The Government of Lesotho and the World Bank have signed an agreement to improve student retention in times of COVID-19 in an environment in which boys, particularly from poor households and in the rural areas, are most vulnerable to dropping out of school. The project will also help strengthen the country’s basic education system.
Funded through a $7.1 million grant from the Global Partnership for Education (GPE), the Basic Education Strengthening Project (BESP) will also help improve the quality of teaching in junior secondary schools in targeted communities as well as support the rollout of a new curriculum to strengthen Early Childhood Care and Development (ECCD).
“We have come a long way in improving access to junior secondary education, however the COVID-19 pandemic has exacerbated primary and secondary student drop-out rates. With this project, we will be able to retain students across the education system and give them a chance for a better future,” said Hon. Mamookho Phiri, Minister of Education and Training for Lesotho.
Targeting rural areas with high poverty rates and high school drop-out rates, this project includes a component that will help improve the efficiency of cash transfer schemes to students from poor households. About 18,700 students will be supported throughout the project with a top-up of M1,500/$97 per student on the Child Grant Programme (CGP), starting in 2023. In addition, the project will also incentivise students to stay in school by scaling up the implementation of social youth clubs that are already active in schools.
Furthermore, the project will provide structured support to roll out a new curriculum to over 300 reception classes and ECCD centres. It will also help improve the quality of teaching by strengthening online training models in mathematics and science for junior secondary school teachers. The project will also provide technical assistance to strengthen the government’s capacity to monitor progress of the Lesotho Basic Education System.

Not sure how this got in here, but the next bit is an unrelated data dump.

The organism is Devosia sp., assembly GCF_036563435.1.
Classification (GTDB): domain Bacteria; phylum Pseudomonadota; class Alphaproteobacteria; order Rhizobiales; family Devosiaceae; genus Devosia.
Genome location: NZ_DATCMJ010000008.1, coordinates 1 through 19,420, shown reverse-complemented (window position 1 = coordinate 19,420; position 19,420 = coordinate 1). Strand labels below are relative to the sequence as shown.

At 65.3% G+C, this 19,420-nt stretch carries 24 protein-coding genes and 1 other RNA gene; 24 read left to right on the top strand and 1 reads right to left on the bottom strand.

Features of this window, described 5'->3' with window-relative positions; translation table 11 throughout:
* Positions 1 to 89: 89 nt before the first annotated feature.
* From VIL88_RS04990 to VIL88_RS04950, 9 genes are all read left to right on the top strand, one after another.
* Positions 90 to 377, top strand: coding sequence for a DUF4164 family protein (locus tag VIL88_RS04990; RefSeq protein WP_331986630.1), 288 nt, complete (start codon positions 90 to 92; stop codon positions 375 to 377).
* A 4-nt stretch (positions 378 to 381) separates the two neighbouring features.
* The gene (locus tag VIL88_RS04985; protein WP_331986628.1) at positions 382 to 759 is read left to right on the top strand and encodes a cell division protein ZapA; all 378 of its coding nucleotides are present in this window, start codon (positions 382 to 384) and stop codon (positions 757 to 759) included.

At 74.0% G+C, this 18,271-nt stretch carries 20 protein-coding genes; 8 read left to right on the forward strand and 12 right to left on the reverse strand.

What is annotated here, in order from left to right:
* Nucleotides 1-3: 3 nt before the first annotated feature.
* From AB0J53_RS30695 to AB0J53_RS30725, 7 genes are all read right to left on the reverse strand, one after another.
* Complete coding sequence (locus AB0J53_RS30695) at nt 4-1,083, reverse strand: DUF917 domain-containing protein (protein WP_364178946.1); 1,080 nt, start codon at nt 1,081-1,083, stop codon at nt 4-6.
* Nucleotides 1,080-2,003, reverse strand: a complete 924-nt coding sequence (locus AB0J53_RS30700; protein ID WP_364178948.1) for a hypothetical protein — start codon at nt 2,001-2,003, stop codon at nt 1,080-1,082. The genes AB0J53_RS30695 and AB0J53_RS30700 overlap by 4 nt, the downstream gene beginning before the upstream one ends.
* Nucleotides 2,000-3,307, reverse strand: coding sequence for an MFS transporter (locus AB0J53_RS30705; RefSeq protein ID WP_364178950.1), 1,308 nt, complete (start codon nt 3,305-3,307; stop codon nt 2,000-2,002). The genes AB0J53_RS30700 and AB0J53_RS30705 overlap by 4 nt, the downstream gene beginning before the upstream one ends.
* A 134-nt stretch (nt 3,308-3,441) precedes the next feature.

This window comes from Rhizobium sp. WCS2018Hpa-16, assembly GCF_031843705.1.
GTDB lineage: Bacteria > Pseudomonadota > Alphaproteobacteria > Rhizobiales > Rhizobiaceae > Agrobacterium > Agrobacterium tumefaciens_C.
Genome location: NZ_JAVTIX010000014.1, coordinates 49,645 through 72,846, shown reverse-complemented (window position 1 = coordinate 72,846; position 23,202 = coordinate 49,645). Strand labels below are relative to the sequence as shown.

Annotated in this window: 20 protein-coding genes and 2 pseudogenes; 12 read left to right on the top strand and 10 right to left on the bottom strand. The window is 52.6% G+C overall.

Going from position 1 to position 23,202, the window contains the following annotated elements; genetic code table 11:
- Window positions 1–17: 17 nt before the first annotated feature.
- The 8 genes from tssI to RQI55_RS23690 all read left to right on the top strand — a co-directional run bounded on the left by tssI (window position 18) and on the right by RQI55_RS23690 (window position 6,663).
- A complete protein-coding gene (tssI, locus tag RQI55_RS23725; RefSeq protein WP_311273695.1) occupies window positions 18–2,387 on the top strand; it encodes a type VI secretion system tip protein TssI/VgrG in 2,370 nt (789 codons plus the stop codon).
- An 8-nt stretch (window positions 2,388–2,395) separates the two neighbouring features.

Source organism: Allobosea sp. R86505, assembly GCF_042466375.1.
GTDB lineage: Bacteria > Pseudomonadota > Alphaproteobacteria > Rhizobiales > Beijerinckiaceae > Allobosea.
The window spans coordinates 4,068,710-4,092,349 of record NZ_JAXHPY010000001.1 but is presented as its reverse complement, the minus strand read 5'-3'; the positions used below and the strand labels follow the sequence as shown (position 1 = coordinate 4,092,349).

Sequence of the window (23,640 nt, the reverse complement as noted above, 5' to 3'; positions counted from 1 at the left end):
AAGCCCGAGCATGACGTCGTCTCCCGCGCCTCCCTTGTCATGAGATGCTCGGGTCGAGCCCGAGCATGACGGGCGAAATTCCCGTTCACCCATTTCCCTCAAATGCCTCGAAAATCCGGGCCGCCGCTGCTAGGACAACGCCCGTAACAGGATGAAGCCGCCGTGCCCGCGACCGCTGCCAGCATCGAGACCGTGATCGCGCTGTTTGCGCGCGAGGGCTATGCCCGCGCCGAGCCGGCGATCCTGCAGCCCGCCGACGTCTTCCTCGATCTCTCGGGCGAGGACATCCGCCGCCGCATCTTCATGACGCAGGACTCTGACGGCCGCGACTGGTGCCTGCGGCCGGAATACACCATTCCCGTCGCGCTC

“Through this project, we are supporting children in critical stages of their development by strengthening the provision of Early Childhood Care and Development, keeping boys and girls in school, and improving the quality of their education—all of which is paramount to helping them become productive adults that contribute to growing Lesotho’s economy and ending extreme poverty,” said Marie Francoise Marie-Nelly,World Bank Country Director for Lesotho, Eswatini, Botswana, Namibia and South Africa.
This project responds to the Education Sector Response Plan, which is in line with the wider national response plan and reflects the importance of a multi-sectoral approach to mitigate the impact of the COVID-19 pandemic. The project is further aligned with a key objective of the second National Strategic Development Plan (2018/19-2022/23) which aims to strengthen human capital development.
“This project comes at a critical time, as Lesotho continues to build back from the devastating impacts of the pandemic on education. We hope that this funding will ensure more students, especially the most vulnerable, stay in school and continue to receive a quality education,” saidCharles North, Acting Chief Executive Officer of GPE.
About the World Bank
The World Bank provides financing, global knowledge, and long-term commitment to help low- and middle-income countries end poverty, achieve sustainable growth, and invest in opportunity for all. We comprise the International Bank for Reconstruction and Development (IBRD), the world’s largest development bank, and the International Development Association (IDA), one of the largest sources of funding for the world’s poorest countries. With the other World Bank Group institutions as well as partners across the public and private sectors, we are helping build solutions to the global challenges of the 21st century in all major sectors of development. A world where no one lives in poverty, and everyone has the opportunity for a better life is within our reach.
About the Global Partnership for Education
GPE is a shared commitment to ending the world’s learning crisis. We mobilise partners and funds to support 76 lower-income countries to transform their education systems so that every girl and boy can get the quality education they need to unlock their full potential and contribute to building a better world.
Learn More: World Bank in Lesotho